You may be tired of scraping the frost off your windshield in the morning and perhaps you grumbled while shoveling snow from your sidewalk last week (we had 3″ on 2/20/19 at Dyck Arboretum). But don’t believe Punxsutawney Phil when he predicts six more weeks of winter or become dismayed by this year’s colder spring or higher number of cloudy days than usual. Warmer weather is coming and there are harbingers of spring out there if you pay attention.
We are gaining roughly two minutes of sunlight every day since the December 21 solstice. The weather may have been unpredictable and cloud cover variable the last couple of months, but we can rely on the daily incremental increase of daylight like clockwork as the sun gets higher in the sky. More light means more warmth and plants/animals respond to these changes in photoperiod.
Changes in bird behavior help mark the changing of the seasons. Bird songs seem to be more prevalent in the morning recently. I heard House Finches and Northern Cardinals here at the Arboretum both singing on a morning last week (2/20/19). I would suspect that means something with regard to territory and mating. The courtship ritual of the American Woodcock is a sign of spring around dusk to twilight in early- to mid-March. Hearing their nasal “peent” while faintly seeing them circle skyward before tumbling to the ground is an interesting and memorable experience.
Harris’s Sparrows and Dark-eyed Juncos for me are signs of winter and their migration north signals spring. They are still around here in late February, but their numbers are dwindling and their presence will soon be scarce. American Robins do overwinter here, but their behavior of eating fruit will soon turn to
To become more in tune with birds around you, learn more about common to rare birds, their migration patterns, behaviors, songs, food preferences and more, consider joining Kansas Ornithological Society. Be sure to sign up for emails from their Kansas Bird Listserv through which you will get regular reports from experienced birders around the state.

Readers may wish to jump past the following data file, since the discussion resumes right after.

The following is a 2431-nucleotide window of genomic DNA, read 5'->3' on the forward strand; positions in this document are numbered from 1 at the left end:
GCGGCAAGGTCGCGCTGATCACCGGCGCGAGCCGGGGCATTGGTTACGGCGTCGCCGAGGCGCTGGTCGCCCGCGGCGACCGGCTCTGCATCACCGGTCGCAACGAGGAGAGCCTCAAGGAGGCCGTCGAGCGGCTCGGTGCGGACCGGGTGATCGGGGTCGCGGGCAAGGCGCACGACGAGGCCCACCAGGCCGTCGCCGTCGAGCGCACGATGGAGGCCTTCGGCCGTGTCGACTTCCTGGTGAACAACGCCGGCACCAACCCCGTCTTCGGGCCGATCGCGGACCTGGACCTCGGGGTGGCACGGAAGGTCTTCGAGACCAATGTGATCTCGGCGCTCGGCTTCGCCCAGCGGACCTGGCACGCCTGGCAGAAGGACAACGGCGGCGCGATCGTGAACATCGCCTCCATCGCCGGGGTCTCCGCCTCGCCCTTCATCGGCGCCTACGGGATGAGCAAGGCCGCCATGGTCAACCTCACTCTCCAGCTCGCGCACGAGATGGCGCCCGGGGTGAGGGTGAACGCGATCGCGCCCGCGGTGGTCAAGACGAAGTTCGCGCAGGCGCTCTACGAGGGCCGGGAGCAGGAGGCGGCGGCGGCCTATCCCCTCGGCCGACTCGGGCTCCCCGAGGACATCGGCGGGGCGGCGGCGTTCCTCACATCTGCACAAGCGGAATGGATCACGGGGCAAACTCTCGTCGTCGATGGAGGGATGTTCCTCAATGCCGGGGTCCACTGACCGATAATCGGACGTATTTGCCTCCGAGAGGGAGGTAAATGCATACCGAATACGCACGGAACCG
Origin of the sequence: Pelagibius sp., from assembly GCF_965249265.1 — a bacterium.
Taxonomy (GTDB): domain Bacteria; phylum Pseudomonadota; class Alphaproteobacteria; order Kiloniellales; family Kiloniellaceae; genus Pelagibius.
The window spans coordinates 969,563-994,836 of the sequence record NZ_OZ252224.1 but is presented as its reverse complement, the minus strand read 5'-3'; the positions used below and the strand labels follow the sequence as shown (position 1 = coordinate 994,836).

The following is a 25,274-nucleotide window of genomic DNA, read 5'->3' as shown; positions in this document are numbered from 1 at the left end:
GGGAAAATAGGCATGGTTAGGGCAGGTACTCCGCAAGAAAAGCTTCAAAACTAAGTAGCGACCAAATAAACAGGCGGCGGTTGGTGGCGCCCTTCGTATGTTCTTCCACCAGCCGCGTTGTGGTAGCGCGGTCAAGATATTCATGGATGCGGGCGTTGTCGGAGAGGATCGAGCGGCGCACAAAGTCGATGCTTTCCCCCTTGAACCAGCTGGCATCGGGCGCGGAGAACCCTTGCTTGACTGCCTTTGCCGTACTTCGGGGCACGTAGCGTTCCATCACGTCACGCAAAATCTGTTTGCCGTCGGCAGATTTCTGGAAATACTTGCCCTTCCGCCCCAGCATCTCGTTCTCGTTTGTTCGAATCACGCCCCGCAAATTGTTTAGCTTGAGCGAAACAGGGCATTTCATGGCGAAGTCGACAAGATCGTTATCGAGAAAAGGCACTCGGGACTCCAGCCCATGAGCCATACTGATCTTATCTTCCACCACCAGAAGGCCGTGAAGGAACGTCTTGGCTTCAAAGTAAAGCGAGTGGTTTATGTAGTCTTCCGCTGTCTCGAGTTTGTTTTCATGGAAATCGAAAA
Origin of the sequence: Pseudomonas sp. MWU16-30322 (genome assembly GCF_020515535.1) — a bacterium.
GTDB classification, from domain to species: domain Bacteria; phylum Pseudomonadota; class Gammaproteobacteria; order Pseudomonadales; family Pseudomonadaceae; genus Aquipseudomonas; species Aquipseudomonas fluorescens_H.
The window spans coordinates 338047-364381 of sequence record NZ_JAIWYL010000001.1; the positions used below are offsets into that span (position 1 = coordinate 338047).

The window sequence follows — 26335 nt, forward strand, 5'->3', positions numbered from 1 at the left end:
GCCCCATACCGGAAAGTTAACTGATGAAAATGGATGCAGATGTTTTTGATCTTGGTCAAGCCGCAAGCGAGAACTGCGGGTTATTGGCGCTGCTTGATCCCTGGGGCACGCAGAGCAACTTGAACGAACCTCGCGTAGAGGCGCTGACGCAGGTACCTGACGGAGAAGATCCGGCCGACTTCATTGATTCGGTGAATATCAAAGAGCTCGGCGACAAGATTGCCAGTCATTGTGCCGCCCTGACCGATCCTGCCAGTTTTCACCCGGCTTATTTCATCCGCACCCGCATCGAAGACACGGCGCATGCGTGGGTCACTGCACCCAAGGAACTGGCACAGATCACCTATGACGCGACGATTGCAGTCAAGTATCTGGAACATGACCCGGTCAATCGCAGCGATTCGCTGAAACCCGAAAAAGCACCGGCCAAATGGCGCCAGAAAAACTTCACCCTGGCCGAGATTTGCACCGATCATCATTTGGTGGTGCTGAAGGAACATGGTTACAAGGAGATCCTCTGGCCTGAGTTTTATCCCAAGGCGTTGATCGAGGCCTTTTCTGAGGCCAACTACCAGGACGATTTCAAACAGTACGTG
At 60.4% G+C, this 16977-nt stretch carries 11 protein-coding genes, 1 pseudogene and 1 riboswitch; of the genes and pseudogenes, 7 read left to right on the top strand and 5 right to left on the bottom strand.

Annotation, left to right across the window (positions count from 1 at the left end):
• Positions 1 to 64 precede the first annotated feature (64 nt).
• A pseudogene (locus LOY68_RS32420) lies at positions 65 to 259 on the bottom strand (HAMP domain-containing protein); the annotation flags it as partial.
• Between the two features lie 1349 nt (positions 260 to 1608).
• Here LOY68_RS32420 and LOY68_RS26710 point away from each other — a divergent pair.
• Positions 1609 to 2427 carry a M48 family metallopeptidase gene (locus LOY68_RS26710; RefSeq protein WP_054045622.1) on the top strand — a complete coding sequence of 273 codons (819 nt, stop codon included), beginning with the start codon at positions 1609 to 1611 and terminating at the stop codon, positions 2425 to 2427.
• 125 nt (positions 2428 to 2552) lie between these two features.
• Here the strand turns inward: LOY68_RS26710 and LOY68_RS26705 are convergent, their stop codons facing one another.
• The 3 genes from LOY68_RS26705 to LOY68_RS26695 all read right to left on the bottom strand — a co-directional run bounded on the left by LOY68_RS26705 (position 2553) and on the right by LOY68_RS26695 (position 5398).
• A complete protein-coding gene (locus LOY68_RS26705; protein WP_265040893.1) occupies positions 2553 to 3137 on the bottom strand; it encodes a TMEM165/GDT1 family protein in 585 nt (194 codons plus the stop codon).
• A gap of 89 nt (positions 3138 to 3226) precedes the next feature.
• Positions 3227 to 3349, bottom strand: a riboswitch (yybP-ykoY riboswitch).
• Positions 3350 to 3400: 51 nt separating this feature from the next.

And if you ever wonder what migrating birds are doing when they are not in Kansas, check out this very cool story about the migration of Grasshopper Sparrows and Upland Sandpipers.
On warm days I look forward to seeing insects beginning to fly and move about. That means host plants and flowers are coming out or will soon be found as well. The presence of insects as food means that birds, reptiles, amphibians, mammals, fish and predatory insects will have something to eat. Insects are an important basis for the food chain of wildlife around us.
But perhaps the most recognizable and celebrated insect out there is the monarch butterfly. Journey North again is a good place to track monarch movements as well as the emergence of their ever-important host plant, milkweed and when/where monarchs are laying eggs on milkweed. The first monarch adults were observed along the Gulf Coast this weekend (2/23 and 2/24) and I expect that we will start seeing our first monarchs in Kansas by early April.
Then, there are the emerging plants. The first I know to bloom here at Dyck Arboretum every year is witch hazel. As the warm sun came out one afternoon last week (2/20/19) and above-freezing temperatures melted that morning’s snow, this early-blooming shrub burst with flowers.
As its two common names suggest, vernal or Ozark witch hazel (Hamamelis vernalis) is a spring-blooming shrub that originates from the Ozarks of southern Missouri.
During warm winters, vernal witch hazel starts blooming here at the Arboretum as early as mid-January and during cold winters as late as early March. Over the last few cold weeks of February, I’ve watched seemingly struggling flowers wait partially open for their time to shine. And last week this harbinger of spring did not disappoint.
The flowers of Prairie Gold® aspen (Populus tremuloides) ‘NE Arb’ are starting to emerge outside the doors of our Visitor Center. Soon the fuzzy catkins of this fast-growing tree with origins in Nebraska will emerge so the wind can disperse its pollen.
And finally, the common urban tree, silver maple (Acer saccharinum), is one of the spring harbinger flowers you will probably not see, but many of us will know when it starts blooming. The airborne pollen of these not very showy wind-pollinated flowers will soon fill the air and activate itchy and watery eyes and noses (Click HERE if you want to delve a bit more into the differences between wind- and insect-pollinated flowers). I have learned that these unappealing sensations caused by wind-pollinated maples and elms early in spring are harbingers too. Locate your anti-histamine medications and roll out a welcome for spring.